The government now has a 34 percent stake in Citigroup, putting the bank under close watch by federal officials. The company came under further scrutiny this year after it agreed to pay Phibro trader Andrew J. Hall an estimated $100 million.

Hall’s pay will now be Occidental’s responsibility. It’s not known whether the Obama administration’s pay czar, Kenneth Feinberg, will continue to review Hall’s pay package following the sale to Occidental.

Treasury spokeswoman Meg Reilly said in a statement, “We are not going to provide a running commentary on that process, but it’s clear that Mr. Feinberg has broad authority to make sure that compensation at those firms strikes an appropriate balance.”

While the government has questioned banks’ pay practices since the financial crisis that erupted a year ago, it has also taken issue with the companies’ trading units. Many banks drove their profits higher by dealing in risky securities and commodities, and they turned to the government for help when they piled up billions of dollars in losses.

The sale of Phibro could be the first in a series of actions taken by banks to satisfy the government.

“What you should expect to see is other banks — whether it’s Bank of America or J.P. Morgan or Wells Fargo — will also be forced to sell divisions like this,” said Richard Bove, a banking analyst with Rochdale Securities. “You should expect to see pressure on Morgan Stanley and Goldman Sachs to reshape their business so they do less proprietary trading.”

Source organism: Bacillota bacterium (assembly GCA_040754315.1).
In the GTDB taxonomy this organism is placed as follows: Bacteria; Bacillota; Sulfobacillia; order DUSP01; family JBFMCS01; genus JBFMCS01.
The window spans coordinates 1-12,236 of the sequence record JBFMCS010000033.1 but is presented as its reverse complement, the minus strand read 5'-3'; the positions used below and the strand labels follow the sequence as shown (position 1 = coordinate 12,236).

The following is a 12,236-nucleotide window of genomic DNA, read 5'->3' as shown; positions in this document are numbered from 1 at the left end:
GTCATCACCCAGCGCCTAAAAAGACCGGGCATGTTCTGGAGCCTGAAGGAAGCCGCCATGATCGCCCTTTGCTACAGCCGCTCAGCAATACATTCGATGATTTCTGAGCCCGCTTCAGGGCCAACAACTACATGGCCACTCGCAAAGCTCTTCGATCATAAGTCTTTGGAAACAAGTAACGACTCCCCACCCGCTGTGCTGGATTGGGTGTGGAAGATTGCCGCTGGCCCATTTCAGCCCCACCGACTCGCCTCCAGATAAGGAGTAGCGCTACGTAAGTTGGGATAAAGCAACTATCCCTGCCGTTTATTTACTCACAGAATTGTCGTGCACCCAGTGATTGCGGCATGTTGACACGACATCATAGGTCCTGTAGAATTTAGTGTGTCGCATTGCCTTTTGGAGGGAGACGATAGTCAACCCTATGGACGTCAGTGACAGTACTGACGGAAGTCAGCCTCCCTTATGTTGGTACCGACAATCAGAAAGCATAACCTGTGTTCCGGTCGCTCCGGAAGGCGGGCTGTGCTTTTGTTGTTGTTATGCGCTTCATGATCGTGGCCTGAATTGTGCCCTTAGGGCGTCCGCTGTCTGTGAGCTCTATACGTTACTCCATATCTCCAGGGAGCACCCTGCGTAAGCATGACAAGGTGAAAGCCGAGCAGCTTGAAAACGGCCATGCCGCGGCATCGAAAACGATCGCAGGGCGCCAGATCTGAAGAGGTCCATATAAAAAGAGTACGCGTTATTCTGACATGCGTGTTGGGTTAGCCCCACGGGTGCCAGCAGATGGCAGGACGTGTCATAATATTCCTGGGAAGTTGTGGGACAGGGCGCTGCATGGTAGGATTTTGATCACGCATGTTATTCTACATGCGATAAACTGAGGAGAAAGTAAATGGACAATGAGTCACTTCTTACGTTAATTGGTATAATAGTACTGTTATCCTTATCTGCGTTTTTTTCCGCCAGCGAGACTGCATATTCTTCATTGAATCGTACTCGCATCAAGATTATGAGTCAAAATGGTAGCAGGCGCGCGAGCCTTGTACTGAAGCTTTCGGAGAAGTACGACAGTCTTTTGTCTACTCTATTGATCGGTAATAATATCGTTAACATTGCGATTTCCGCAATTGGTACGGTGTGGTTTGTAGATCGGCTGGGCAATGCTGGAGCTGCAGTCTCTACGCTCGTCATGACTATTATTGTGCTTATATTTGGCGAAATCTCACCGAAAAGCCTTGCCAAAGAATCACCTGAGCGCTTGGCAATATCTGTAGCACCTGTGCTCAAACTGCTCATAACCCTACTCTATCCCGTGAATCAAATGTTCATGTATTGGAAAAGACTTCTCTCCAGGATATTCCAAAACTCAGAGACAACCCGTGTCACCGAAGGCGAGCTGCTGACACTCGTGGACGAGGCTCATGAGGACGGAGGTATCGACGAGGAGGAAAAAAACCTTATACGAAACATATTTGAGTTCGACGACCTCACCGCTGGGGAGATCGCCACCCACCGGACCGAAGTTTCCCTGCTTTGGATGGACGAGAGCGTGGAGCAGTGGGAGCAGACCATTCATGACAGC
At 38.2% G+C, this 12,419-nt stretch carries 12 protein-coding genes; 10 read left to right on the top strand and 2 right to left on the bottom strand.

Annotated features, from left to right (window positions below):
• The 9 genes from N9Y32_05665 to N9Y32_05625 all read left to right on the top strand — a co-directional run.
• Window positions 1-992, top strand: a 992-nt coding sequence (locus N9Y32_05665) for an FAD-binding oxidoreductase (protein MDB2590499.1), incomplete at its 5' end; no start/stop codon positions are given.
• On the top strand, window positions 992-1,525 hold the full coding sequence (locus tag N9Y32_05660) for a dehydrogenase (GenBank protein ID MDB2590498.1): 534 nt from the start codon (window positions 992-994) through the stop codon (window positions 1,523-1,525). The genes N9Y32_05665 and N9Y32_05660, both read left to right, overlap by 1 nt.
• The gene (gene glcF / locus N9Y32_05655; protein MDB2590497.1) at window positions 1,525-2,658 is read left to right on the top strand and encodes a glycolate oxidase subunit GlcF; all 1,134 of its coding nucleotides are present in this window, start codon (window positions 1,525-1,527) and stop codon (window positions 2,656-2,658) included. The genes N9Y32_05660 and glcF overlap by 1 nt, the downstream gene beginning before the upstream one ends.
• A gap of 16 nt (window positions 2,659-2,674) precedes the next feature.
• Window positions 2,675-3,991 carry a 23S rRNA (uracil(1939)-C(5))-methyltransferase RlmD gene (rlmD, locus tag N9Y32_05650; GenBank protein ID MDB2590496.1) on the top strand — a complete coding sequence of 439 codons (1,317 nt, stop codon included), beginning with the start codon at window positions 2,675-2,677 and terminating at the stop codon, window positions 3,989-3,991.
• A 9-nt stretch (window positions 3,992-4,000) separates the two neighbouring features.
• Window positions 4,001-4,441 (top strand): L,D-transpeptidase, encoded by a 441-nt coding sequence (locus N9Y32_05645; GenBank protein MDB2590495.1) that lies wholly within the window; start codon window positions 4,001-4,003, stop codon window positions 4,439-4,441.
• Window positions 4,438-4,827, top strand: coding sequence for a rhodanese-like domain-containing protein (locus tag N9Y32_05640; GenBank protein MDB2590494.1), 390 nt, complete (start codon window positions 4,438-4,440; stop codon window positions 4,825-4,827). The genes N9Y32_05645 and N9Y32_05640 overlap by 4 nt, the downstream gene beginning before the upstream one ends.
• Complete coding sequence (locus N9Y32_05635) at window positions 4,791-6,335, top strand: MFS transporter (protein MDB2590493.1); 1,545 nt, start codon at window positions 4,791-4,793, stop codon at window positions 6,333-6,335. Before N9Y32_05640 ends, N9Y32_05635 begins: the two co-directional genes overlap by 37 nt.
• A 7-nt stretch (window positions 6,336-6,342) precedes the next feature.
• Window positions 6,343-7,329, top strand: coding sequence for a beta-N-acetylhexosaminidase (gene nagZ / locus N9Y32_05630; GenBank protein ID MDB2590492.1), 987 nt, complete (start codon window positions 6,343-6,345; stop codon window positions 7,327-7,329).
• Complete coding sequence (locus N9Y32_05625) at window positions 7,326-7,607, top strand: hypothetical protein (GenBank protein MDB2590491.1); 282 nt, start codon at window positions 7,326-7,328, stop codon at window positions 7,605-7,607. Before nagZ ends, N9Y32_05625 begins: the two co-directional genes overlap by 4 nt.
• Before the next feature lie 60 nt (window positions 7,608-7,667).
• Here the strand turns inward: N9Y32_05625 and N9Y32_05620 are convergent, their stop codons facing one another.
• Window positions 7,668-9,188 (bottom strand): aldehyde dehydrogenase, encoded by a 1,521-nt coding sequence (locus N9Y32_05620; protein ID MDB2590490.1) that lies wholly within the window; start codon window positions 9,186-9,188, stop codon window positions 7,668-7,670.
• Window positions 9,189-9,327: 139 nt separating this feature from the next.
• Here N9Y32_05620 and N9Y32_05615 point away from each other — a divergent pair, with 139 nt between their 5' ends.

Proprietary trading includes transactions such as stock, commodities and bond purchases and sales that banks do for themselves in hopes of increasing their profits.

Los Angeles-based Occidental, the fourth-largest U.S. oil and gas company, said Phibro’s management team including Hall will stay with the company. Phibro executives agreed to make a significant investment in the trading firm, with returns on those investments tied to company performance. The company said current and future bonuses for the management team will be retained by Phibro, and paid out later.